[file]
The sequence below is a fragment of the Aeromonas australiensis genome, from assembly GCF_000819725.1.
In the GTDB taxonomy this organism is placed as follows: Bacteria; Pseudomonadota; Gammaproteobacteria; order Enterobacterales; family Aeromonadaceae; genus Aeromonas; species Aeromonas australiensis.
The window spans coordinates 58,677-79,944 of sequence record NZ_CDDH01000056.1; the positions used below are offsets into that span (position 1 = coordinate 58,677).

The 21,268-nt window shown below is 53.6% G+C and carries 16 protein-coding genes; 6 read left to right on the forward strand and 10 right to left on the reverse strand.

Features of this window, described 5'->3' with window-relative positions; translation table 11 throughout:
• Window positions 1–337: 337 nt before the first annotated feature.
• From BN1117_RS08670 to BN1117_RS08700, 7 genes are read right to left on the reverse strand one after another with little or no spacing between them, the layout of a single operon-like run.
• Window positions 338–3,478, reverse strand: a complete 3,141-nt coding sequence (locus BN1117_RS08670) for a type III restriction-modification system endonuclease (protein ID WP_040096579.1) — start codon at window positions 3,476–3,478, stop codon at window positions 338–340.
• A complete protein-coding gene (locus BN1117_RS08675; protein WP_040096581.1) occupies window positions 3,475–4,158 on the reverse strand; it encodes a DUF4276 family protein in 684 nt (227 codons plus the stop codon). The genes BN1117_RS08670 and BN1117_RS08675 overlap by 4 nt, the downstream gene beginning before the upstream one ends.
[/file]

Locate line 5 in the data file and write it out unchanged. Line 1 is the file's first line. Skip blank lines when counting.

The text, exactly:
Features of this window, described 5'->3' with window-relative positions; translation table 11 throughout: